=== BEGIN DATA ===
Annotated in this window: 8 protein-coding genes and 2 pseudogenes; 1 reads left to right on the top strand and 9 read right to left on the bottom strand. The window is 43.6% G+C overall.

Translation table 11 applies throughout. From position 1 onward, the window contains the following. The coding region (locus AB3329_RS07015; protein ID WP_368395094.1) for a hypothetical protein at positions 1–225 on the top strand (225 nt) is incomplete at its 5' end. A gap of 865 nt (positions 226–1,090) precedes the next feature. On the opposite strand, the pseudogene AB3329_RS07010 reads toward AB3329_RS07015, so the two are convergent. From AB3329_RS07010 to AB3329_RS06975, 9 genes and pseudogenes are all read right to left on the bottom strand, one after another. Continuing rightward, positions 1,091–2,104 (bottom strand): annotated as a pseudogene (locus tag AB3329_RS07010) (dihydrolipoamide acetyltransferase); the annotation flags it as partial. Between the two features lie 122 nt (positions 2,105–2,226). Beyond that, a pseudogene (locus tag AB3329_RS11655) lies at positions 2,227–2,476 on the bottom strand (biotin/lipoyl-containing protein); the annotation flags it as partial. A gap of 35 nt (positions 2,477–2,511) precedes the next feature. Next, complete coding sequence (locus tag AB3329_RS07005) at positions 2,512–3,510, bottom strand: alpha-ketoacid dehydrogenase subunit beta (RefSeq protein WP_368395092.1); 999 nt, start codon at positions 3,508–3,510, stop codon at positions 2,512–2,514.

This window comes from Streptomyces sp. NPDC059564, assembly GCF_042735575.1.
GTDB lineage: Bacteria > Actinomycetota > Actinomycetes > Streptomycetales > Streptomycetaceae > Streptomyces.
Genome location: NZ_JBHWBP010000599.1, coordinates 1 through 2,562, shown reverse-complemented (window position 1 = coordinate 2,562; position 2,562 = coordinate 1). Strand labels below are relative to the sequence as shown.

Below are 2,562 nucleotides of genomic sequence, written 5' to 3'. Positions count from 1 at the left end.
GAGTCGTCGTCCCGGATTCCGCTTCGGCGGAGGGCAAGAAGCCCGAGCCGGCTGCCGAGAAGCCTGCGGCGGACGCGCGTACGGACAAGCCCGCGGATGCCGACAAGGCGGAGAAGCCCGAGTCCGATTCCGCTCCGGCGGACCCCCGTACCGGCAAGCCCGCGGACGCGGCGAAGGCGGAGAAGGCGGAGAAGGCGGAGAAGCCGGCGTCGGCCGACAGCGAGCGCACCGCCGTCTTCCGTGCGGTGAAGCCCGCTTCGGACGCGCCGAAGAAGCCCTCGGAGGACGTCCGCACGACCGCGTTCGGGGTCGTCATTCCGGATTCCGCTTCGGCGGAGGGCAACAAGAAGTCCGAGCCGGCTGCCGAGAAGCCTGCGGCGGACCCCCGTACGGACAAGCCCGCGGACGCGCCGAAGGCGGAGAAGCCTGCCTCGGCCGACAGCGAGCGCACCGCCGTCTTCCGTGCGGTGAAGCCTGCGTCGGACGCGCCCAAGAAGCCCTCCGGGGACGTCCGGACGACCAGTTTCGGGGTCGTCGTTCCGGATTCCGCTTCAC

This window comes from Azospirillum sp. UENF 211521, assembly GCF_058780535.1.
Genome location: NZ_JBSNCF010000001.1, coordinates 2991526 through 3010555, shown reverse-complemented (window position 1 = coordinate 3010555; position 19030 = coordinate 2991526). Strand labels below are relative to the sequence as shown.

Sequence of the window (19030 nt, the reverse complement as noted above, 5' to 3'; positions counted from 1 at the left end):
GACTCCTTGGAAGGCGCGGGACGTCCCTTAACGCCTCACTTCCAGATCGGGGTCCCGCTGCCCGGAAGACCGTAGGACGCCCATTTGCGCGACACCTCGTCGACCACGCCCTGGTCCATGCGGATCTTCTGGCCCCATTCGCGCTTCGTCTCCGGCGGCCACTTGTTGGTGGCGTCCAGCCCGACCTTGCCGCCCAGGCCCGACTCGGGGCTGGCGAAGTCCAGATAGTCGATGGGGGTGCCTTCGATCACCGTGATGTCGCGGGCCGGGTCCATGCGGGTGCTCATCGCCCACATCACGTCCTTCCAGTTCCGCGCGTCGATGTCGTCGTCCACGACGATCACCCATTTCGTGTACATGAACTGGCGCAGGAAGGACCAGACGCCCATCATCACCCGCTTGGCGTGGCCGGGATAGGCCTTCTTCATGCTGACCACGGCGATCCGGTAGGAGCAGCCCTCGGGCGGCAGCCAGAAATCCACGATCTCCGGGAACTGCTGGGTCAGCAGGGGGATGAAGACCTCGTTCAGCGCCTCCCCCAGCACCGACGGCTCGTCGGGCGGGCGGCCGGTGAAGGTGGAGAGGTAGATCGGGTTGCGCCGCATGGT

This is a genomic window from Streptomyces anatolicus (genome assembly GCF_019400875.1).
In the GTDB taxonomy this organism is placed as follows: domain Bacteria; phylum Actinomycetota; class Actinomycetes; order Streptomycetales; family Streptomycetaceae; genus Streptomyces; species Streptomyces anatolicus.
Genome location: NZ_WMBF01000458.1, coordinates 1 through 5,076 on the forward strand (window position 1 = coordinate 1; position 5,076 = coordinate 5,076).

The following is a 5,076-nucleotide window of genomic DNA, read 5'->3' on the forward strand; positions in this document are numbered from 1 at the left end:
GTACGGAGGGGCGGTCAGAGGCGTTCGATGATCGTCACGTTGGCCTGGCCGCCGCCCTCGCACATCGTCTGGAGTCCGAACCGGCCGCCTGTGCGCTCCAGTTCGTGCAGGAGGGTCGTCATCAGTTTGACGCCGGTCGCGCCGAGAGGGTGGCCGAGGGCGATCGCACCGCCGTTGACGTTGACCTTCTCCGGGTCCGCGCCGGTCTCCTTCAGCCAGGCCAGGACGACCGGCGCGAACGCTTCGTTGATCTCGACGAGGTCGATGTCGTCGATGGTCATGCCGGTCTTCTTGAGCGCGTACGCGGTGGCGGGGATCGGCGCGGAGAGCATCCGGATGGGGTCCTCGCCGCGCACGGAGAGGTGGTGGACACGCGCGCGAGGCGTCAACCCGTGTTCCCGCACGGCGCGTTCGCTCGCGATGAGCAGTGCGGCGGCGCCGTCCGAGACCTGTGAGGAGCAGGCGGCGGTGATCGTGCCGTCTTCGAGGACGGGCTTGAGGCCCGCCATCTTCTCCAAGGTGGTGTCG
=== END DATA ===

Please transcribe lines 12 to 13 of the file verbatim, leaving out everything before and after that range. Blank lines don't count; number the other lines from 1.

This is a genomic window from Streptomyces anatolicus (genome assembly GCF_019400875.1).
In the GTDB taxonomy this organism is placed as follows: domain Bacteria; phylum Actinomycetota; class Actinomycetes; order Streptomycetales; family Streptomycetaceae; genus Streptomyces; species Streptomyces anatolicus.